Officials were expected to attend ceremonies at sites including Warsaw's Monument to the Fallen and Murdered in the East and the city's central Piłsudski Square, where a special Independence Concert was due to be held in the evening.
On the eve of the anniversary, Defence Minister Mariusz Błaszczak said in a Twitter post that September 17, 1939 was one of the most tragic dates in recent Polish history.
At dawn on September 17, 1939, Soviet troops invaded Poland following a secret agreement with the German Third Reich.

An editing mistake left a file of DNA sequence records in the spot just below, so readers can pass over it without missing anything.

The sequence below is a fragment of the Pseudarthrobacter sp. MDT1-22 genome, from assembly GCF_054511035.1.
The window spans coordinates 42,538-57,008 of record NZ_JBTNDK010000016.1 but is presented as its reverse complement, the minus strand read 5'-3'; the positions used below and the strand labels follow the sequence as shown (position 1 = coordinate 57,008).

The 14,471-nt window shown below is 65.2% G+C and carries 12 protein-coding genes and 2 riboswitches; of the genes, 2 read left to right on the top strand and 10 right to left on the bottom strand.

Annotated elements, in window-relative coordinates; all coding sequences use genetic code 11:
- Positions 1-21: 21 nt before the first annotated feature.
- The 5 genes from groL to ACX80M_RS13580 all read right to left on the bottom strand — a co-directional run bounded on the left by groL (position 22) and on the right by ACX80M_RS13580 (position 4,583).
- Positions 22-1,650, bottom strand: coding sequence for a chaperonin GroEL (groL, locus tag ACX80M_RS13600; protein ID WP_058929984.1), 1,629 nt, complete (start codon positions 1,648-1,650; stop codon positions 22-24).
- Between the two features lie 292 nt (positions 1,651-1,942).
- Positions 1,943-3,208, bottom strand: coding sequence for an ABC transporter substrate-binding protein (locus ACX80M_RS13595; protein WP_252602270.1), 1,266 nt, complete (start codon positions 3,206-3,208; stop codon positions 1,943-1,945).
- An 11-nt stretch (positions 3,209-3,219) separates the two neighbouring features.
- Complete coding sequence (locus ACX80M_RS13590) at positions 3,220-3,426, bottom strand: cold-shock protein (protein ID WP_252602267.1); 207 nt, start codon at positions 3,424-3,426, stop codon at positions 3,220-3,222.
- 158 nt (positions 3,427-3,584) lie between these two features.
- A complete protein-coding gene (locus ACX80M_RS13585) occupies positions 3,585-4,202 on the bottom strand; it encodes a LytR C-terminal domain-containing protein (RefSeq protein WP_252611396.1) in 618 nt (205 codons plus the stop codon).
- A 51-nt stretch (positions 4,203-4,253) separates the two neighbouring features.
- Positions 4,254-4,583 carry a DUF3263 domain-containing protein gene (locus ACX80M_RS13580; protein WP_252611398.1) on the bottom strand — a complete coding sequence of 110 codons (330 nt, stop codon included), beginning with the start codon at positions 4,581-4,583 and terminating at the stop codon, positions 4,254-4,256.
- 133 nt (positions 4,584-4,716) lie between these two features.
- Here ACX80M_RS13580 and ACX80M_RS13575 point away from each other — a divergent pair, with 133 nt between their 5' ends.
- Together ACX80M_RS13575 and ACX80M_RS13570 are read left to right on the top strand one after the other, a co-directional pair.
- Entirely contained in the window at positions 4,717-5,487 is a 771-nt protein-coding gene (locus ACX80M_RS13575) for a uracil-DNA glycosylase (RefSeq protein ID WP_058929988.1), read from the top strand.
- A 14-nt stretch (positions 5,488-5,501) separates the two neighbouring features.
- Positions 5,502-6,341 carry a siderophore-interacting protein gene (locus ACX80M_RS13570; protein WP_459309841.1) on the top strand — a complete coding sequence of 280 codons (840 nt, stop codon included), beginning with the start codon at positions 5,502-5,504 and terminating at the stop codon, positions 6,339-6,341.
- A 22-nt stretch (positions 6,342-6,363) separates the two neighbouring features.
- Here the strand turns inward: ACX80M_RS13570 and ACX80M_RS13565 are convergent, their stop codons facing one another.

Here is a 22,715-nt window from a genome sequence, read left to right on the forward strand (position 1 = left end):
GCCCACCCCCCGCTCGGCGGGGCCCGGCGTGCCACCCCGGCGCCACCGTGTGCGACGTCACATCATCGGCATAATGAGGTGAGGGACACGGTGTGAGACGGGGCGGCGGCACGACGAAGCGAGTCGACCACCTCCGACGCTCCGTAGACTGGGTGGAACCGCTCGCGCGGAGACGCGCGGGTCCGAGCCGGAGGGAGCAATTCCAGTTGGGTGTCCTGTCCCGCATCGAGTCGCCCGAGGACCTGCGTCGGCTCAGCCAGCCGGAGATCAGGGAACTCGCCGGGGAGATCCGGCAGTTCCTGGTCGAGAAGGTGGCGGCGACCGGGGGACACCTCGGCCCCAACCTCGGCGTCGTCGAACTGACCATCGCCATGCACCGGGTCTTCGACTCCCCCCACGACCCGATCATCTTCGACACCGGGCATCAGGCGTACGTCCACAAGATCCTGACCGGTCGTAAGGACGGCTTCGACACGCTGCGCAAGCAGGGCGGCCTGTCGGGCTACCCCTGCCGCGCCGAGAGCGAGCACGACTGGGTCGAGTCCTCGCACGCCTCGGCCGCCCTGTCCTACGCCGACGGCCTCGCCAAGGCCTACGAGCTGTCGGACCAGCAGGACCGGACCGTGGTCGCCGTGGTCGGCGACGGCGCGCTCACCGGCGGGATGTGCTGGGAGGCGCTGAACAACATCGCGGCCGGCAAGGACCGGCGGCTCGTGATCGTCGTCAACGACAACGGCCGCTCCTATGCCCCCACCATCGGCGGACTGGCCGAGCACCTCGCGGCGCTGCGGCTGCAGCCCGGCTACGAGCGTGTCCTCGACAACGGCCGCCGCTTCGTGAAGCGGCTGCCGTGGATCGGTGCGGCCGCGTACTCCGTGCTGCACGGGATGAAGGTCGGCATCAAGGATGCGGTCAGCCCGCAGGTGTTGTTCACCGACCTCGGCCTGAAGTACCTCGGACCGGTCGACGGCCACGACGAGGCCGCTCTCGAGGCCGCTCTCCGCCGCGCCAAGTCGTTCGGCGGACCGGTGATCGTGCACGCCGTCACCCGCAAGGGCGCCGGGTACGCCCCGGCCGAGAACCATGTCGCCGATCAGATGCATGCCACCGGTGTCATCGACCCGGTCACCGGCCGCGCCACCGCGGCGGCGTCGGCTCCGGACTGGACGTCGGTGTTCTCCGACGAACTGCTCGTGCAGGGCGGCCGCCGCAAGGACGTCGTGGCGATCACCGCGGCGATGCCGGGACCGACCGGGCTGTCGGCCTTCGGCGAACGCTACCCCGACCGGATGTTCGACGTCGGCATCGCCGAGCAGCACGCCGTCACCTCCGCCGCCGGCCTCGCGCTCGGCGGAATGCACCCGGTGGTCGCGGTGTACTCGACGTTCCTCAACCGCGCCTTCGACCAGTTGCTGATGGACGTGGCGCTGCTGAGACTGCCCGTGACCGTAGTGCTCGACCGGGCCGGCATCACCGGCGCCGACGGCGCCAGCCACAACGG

Poland was then caught between German Nazi forces advancing from the west and Soviet forces from the east.
Following the invasion, some 250,000 Polish soldiers were captured by the Soviets, who later executed thousands of prisoners of war, public broadcaster Polish Radio’s IAR news agency has reported.
Mass deportations of the civilian population followed, with up to 1.5 million Poles transported away into the Soviet interior, mainly to Siberia and Kazakhstan, according to some estimates.
Tens of thousands of ethnic Poles killed in the former USSR before the 1939 Soviet invasion were remembered at memorial ceremonies in Warsaw last month.